On Friday, gold collapsed to its lowest level since 2011, pressured lower by expectations that Cyprus may be forced into selling a portion of its gold holdings.
Although Cyprus received emergency bailout funds in recent weeks, the government is expected to take additional losses from bad loans that it made to commercial banks. The island nation is expected to sell more than $500 million worth of its gold holdings to help pay for the losses, which spawned a sell-off in the global gold market.
Record highs in U.S. stock markets and expectations for decreased stimulus from the Federal Reserve in coming months also served to deflate gold bulls' expectations. During Friday's sell-off, investors fled gold to put their money into bonds and cash. By Friday, gold had dropped as low as $1,480 per ounce, down more than
$95 (-6 percent) during the week.
Gold investors have been particularly disappointed in recent months as "bullish" factors such as increased talk of bailouts in Europe and geopolitical concerns regarding Syria and North Korea did not cause gold to rise.
Gasoline futures continued their decline this week, dropping to a three-month low.
Prices fell as reports from the Department of Energy showed rising supplies and falling demand. Domestic gasoline inventories rose this week, as did crude oil supplies, which are currently at the highest level since 1990.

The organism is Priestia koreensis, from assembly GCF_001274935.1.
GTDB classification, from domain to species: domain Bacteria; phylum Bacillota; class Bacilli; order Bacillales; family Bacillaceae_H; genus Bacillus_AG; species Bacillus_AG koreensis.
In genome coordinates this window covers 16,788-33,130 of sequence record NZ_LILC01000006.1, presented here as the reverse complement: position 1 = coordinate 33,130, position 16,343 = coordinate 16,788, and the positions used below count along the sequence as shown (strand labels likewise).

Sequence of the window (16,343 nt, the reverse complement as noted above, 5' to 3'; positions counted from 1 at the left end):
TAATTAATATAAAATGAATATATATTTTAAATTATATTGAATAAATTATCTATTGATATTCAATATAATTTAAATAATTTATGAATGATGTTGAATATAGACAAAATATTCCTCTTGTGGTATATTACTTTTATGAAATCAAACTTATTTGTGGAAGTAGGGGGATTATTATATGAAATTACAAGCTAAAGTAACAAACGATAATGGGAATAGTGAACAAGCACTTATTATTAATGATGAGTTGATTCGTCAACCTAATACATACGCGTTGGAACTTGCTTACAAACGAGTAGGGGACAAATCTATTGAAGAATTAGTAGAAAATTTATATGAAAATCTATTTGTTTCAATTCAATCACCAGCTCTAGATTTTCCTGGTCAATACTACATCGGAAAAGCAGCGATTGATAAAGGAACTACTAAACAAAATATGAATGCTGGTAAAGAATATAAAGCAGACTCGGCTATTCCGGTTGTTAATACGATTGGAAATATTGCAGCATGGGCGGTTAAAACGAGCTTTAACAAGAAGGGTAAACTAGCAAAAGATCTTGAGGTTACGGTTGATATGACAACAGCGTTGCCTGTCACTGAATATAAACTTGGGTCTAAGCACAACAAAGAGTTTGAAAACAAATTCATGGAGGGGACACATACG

The U.S. is awash in crude oil primarily due sharp increases in domestic crude production, especially from states like North Dakota. At the same time, the DOE is indicating decreased U.S. gasoline demand, showing a 2.4-percent drop over the past four weeks. These bearish factors combined to drop gasoline futures by another nine cents per gallon this week, falling 3.1 percent.
Conversely, gasoline's more buoyant cousin, natural gas, has been climbing in recent weeks, reaching $4.20 on Friday, the highest price since 2011. Although U.S. stockpiles are still high by historical measure, they have been slowly dropping as cold spring weather has kept demand for the heating fuel high. Since mid-February, prices have risen a staggering 96 cents, a gain of 29.4 percent in less than two months.